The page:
National Guard officer joins Putnam drug task force
CHARLESTON, W.Va. -- The drug task force with the Putnam County Sheriff's Department now has an officer who will better organize drug enforcement activity throughout the county, the sheriff said.
An intelligence analyst with the National Guard Counter Drug Program began working with the department last month, Sheriff Steve Deweese said.
Todd Lowe, who also is a St. Albans police officer and a former member of the Metro Drug Enforcement Network Team in Kanawha County, began working Jan. 1 in Putnam County.
"I'll be able to take different aspects of a case and try to help build it to find out information," Lowe said.
The National Guard Counter Drug Program provides military support for local, state and federal law enforcement, according to its website.
"The military has some specialized assets to use on cases which can help [Putnam] out," Lowe said.
That includes "night vision goggles [and] high-tech cameras," which could be a way to "take pictures of a suspect or a site where someone was dealing drugs."
Lowe's job will be to take collected intelligence from around the county and put it together to see an overview of drug activity at different residences and on different streets, according to Deweese.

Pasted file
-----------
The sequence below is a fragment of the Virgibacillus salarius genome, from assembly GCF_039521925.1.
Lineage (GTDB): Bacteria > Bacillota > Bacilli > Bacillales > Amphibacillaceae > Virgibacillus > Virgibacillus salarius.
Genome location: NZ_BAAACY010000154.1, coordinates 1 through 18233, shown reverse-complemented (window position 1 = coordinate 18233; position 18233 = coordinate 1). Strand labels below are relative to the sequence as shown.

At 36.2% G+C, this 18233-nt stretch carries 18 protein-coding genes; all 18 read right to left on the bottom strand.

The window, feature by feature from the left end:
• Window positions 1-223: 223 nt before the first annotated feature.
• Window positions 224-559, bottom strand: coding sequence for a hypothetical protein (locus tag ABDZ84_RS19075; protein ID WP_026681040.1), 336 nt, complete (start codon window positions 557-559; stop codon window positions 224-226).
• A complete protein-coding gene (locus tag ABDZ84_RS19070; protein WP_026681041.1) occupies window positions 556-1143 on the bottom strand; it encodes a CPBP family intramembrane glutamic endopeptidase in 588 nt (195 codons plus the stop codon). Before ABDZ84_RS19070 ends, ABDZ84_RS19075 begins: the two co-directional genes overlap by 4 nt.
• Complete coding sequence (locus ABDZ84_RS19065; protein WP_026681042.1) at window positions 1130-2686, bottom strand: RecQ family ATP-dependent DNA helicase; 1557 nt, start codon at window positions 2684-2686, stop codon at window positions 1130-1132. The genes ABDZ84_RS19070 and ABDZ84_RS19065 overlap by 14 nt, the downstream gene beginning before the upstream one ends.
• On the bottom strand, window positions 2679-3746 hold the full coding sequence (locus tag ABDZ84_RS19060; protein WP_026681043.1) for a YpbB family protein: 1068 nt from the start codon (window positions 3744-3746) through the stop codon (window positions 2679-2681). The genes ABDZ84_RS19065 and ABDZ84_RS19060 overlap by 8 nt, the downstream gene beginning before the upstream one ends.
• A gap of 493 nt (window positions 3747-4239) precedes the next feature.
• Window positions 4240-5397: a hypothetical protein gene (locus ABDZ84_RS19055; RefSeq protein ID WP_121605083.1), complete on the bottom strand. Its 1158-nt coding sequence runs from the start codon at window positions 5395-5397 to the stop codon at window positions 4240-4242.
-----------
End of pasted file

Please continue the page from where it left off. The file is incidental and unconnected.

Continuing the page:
"Also, he'll put together all of the documents from a crime scene to be used for court documents in the future," Deweese said.
The county is dealing with a rise in heroin use, police have said, along with the prescription drug epidemic. Deweese, who took office in January, vowed to ramp up the county's drug task force during his campaign.
Deweese, a longtime National Guard member, believes his contacts with the Guard helped bring Lowe to the department, and the county's designation as a "High Intensity Drug Trafficking Area" also helped.
That designation allows counties to be involved in a program that's meant to enhance and coordinate drug control efforts among local, state and federal law enforcement agencies.
The National Guard pays Lowe's salary, Deweese said. Some of the money comes from the West Virginia National Guard Counterdrug Forfeiture Fund. Deweese said he's still working out details about how Putnam will be required to contribute to the forfeiture program.
"Normally, once you do a forfeiture, for instance, go into a house and collect $10,000, it's broken down by the percentage of officers assigned to that department.
"If [we] have four officers, 80 percent goes to us and 10 percent would go to the Guard and another 10 percent might go to another agency," he said.
Deweese also has recruited a federal Alcohol, Tobacco and Firearms agent to assist the drug task force and he plans to add more. An officer from the Hurricane Police Department will join the task force, too, he said.
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